Fox News stars Laura Ingraham, Sean Hannity, and Brian Kilmeade were right to try using what influence they had to stop the Jan. 6 incursion into the U.S. Capitol. And, despite conservative complaints, Republican Rep. Liz Cheney of Wyoming was right to publicize their efforts.
Serving as vice chairwoman of the special House committee investigating the Capitol riot, Cheney released texts from all three Fox stars, as well as from Donald Trump Jr. The texts, sent as the Jan. 6 riot unfolded, urged White House chief of staff Mark Meadows to persuade President Donald Trump to publicly, unequivocally call off the Capitol invaders. Meadows had provided those messages, along with thousands of others, to the committee.
Large swaths of the establishment media and the Twitterverse blasted the Fox stars. Ingraham and Hannity both responded with fury that the texts had been released. The news hosts said their privacy had been violated.
The Left’s criticism of the two took various forms, most prevalent of which were accusations that Hannity and Ingraham had been hypocritical or somehow violated journalistic ethics by sending the texts in the first place.
To the first charge, the Fox stars should say they are proud, not embarrassed, to have such texts released. The texts prove that when they both said that night that they condemned the riots, they actually meant it.
As for the idea that it is a breach of journalistic ethics ever to send private messages urging politicians to take certain actions, that’s absurd. Yes, there should in ordinary circumstances be some wall of separation between journalists — even opinion journalists, although to a lesser extent — and the politicians they cover. That wall, however, is not absolute. The dictates of human decency amid a national crisis like the one of Jan. 6 are stronger than the semi-prohibition against giving “private” advice to media subjects.
Saving lives takes precedence over “objectivity.” This is as true for Hannity and Ingraham as it is for anyone else. The Capitol was under assault by people clubbing and gassing the Capitol police, yelling for the execution of Vice President Mike Pence, and bearing zip ties with which to capture and bind potential hostages. If the news stars thought their urgings could help convince a recalcitrant president to call off a dangerous mob professing fealty to him, good for them. It was their duty as decent human beings.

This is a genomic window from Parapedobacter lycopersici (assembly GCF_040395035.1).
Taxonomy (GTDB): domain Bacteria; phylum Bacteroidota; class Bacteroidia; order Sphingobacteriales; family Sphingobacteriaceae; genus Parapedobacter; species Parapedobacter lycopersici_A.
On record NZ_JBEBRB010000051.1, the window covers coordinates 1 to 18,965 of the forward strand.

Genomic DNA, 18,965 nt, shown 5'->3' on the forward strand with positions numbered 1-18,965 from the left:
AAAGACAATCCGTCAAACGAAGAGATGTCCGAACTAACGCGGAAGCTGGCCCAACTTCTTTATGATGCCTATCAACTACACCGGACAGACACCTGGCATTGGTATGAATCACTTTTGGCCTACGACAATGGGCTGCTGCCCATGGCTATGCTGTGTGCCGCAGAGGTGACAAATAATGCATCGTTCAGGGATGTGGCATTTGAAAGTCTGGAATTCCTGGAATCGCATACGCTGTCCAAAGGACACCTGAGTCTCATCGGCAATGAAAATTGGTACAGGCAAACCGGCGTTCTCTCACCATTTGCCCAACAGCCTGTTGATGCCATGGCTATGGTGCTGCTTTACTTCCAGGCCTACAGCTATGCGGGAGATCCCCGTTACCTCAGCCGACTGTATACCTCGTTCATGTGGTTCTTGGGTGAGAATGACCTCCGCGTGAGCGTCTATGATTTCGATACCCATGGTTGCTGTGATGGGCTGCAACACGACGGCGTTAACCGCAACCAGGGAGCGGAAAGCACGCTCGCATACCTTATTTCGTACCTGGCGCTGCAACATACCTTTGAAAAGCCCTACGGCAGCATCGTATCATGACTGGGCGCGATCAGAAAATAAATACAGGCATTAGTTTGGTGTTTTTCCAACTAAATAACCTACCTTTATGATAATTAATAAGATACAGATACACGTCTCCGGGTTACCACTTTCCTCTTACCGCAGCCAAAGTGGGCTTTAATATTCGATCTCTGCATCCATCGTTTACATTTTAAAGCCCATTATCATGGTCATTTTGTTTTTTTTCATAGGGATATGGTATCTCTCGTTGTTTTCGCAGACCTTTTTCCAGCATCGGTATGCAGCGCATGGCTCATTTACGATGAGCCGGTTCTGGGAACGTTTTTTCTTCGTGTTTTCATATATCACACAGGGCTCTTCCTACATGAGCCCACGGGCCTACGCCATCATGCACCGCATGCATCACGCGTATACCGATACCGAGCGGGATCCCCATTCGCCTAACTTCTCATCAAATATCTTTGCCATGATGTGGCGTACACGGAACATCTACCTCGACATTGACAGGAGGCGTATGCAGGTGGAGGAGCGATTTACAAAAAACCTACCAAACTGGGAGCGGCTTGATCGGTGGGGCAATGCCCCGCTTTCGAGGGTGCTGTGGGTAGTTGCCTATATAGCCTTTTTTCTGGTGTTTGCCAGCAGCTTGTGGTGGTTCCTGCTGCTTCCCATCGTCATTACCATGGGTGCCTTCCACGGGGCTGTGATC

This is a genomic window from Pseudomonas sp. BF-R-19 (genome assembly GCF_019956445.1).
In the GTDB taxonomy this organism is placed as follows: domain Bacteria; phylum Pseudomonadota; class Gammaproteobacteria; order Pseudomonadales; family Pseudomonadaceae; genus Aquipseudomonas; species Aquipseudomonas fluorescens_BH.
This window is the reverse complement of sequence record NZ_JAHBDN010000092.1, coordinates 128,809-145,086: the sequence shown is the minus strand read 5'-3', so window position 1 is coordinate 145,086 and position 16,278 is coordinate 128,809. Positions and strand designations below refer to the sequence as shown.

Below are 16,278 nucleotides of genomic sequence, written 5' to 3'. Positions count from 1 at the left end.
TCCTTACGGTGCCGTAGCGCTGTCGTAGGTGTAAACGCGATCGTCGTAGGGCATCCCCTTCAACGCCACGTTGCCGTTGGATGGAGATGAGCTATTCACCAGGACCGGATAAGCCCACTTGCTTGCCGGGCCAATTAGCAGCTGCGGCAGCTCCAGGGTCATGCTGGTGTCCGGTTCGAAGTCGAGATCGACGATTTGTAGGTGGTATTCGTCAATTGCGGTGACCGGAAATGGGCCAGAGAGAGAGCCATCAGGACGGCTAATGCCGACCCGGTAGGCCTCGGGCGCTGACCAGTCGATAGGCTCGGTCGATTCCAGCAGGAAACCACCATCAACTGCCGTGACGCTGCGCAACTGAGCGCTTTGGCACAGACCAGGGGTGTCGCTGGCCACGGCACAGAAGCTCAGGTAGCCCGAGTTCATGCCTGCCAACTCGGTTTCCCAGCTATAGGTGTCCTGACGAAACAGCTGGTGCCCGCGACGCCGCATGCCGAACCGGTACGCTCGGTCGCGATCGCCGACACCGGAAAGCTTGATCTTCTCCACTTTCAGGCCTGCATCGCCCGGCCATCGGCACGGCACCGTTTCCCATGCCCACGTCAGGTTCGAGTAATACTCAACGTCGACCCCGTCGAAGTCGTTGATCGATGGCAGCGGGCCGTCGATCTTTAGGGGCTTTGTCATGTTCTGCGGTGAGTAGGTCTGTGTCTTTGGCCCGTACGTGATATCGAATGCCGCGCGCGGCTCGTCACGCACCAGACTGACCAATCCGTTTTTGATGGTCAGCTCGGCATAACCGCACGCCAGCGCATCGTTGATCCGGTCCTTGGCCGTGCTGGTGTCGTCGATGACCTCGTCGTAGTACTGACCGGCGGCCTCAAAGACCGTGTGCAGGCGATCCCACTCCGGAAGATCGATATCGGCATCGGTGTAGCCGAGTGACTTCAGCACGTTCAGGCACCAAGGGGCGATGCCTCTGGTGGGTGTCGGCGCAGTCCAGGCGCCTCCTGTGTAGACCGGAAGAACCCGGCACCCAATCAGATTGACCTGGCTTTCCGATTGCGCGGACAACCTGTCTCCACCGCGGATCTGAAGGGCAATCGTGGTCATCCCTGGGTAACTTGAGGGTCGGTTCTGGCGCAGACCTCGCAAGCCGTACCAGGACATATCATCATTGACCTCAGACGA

On the other hand, their own protestations about the release of their text messages are entirely misplaced. These top journalists well know that written communications, including electronic ones, are not private when they are sent to high government officials pertaining to their official duties. The notes are official government documents which, unless they qualify for a narrow band of legal privileges, belong entirely to the public. As journalists, they regularly and rightly seek and publicize such messages.
Whether this should be the case is a matter for political philosophers, but as a legal matter, there is not a single reason they should expect their messages to be immune from publicity. Meadows himself turned them over among a trove of clearly nonprivileged documents. The messages obviously would be made public at some point by the committee. Why should Cheney avoid publicizing them now?
Cheney’s point was good and necessary. She was reminding everyone, after a year of Trump fans trying to downplay the seriousness of the Capitol incursion, that the threat to lawmakers in real time was serious. If the president — any president, any time — refused for 187 minutes to do what he could to stem such a tide, even as his biggest allies in the media pleaded with him and his staff to take action, then something was wrong.
Ingraham, Hannity, and all their conservative supporters should stop caterwauling about the release of the messages and instead make good on their worthwhile instincts in those immediate moments of crisis. They can protect the institutions of the republic by supporting Cheney’s efforts to figure out how things went so wrong and how, therefore, to fix them.